These countries could use
Far better would be to restrict the focus of collaborative R&D to reactor types that do not require reprocessing. Collaboration on nuclear energy among
What is needed especially is multinational cooperation in the sensitive parts of the nuclear fuel cycle that are required by current-generation reactors operating on a once-through fuel cycle, namely uranium enrichment and spent fuel repositories.
Frank N. von Hippel is a professor of public and international affairs at
1. In August 2009, the start of full operations of
2. New Nuclear Policy-Planning
3. Transuranic elements have atomic numbers higher than uranium. They are created in nuclear reactors by neutron capture on uranium followed by radioactive decays in which a neutron is transformed into a proton. Uranium has 92 protons, neptunium has 93, plutonium as 94, americium has 95, and curium 96.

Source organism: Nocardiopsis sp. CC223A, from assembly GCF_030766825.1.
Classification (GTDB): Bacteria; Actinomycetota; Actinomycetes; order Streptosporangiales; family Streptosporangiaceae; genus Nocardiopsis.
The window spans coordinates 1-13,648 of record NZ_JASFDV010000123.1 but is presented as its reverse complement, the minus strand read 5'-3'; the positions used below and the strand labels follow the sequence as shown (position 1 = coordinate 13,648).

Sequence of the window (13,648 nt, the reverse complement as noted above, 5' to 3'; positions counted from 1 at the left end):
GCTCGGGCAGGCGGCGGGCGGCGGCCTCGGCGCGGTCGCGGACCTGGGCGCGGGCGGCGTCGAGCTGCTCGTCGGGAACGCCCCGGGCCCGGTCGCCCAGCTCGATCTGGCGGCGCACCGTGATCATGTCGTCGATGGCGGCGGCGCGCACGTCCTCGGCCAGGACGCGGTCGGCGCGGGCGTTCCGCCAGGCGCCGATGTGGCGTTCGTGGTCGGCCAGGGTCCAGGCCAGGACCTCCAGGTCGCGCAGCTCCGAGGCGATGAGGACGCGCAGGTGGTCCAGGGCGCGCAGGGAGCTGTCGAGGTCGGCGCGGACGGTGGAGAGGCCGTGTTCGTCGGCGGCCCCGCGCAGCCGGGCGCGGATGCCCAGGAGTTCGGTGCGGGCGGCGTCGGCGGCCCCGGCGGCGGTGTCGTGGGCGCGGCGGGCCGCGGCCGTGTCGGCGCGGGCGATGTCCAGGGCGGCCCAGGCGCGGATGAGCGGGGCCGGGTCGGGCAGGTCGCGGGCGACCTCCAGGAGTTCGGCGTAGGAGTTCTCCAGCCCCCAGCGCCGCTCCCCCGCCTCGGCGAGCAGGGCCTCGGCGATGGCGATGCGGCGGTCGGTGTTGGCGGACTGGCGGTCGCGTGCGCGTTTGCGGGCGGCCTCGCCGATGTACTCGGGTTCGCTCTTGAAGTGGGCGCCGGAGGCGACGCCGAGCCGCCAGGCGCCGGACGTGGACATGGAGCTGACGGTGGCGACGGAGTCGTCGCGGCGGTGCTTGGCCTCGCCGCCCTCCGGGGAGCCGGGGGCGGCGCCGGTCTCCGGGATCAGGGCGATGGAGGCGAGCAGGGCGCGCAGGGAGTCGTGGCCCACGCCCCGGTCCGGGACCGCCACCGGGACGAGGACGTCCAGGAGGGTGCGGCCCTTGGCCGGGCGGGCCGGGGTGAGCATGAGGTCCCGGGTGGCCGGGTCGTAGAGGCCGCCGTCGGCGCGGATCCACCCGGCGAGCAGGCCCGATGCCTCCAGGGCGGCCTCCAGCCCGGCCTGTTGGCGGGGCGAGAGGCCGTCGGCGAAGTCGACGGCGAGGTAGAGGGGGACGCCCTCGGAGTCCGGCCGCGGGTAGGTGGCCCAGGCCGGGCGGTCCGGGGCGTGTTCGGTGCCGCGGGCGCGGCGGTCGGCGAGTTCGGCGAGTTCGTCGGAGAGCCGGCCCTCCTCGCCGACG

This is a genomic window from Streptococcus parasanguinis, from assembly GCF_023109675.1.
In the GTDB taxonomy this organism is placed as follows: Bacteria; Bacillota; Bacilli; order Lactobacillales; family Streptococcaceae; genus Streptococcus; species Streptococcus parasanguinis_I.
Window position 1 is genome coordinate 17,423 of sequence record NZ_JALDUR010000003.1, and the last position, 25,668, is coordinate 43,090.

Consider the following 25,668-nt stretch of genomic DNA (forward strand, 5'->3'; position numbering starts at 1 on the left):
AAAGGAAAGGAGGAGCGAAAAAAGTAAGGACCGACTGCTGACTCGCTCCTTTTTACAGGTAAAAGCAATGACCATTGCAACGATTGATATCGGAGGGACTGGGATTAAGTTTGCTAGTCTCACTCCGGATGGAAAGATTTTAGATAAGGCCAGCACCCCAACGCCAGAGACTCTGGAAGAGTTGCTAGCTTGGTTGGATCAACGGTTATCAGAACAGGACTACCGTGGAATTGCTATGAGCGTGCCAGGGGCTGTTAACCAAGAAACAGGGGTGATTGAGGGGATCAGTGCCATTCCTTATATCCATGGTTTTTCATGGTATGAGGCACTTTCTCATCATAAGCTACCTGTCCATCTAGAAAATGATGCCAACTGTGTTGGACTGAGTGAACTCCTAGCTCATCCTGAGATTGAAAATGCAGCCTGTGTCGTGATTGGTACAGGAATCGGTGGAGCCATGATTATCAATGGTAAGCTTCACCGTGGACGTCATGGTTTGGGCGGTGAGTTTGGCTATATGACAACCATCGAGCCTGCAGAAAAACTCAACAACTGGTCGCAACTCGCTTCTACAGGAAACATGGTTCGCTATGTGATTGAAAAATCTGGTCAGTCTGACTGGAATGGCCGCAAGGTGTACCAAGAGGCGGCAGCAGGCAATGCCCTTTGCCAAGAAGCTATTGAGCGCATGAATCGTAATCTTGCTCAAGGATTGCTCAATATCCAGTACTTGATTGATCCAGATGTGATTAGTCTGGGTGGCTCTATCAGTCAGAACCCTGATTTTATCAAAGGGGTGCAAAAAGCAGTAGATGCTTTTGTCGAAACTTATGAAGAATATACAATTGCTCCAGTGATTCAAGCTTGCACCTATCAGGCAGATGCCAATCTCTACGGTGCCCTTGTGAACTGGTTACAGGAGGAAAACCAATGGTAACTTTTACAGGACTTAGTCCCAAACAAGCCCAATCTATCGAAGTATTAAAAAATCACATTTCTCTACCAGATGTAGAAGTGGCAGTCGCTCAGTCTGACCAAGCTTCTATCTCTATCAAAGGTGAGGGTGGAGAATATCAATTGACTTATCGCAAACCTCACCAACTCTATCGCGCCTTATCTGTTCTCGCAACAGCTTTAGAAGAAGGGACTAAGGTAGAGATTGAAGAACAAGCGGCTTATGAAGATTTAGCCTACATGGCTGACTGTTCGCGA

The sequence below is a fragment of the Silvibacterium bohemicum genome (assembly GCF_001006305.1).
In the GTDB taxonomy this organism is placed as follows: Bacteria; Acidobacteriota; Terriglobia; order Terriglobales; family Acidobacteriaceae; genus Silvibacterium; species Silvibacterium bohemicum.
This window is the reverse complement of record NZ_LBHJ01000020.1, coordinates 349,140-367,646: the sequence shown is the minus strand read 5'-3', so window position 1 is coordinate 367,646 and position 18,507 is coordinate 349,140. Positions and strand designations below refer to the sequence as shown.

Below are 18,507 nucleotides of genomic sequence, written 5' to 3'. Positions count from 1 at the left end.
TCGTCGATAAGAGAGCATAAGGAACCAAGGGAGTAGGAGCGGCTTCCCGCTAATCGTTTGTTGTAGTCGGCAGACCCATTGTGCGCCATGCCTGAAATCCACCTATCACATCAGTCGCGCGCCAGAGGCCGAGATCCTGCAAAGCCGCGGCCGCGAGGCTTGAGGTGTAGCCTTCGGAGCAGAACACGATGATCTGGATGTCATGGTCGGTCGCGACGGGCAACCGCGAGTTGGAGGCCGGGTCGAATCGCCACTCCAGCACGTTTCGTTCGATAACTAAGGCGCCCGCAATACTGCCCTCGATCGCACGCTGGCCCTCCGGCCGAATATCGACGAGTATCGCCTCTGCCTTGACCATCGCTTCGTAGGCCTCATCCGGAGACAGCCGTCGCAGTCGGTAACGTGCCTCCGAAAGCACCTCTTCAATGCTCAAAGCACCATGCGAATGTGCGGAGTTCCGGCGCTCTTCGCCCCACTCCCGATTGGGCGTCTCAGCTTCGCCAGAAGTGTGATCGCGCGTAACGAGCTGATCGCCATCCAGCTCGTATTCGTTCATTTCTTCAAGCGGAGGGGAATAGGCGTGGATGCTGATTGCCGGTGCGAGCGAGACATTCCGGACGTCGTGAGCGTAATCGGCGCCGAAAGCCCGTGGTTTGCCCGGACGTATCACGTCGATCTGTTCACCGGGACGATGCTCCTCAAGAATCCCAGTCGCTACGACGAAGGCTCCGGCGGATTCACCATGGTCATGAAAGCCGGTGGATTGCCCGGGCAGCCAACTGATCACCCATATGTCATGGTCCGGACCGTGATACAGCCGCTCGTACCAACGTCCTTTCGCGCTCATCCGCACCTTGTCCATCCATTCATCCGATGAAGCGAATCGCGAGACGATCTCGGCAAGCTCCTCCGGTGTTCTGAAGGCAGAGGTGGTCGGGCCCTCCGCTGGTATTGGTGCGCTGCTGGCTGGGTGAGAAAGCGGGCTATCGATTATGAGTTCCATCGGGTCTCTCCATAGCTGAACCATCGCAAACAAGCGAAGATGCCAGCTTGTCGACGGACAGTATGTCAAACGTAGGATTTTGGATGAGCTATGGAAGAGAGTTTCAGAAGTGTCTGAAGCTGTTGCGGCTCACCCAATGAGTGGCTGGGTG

7. Lee Jong-Heon, “South Koreans Call for Nuclear Sovereignty,” United Press International, June 15, 2009; Jungmin Kang, “The North Korean Nuclear Test:
10. Under most of its agreements, the
14. “Joint Declaration of the Denuclearization of the
15. “Joint Statement of the Fourth Round of the Six-Party Talks,” September 19, 2005, www.state.gov/p/eap/regional/c15455.htm. The breakdown of that agreement was followed by
16. Glenn Pearston, “Nuclear Reprocessing Amendment Defeated in Close Vote,” Nuclear Safety, May 21, 2009, www.nuclearsafety.org/index.php/component/content/article/15-headlines/63-nuclear-reprocessing-amendment-defeated-in-close-vote.
17. The Eurochemic pilot reprocessing plant in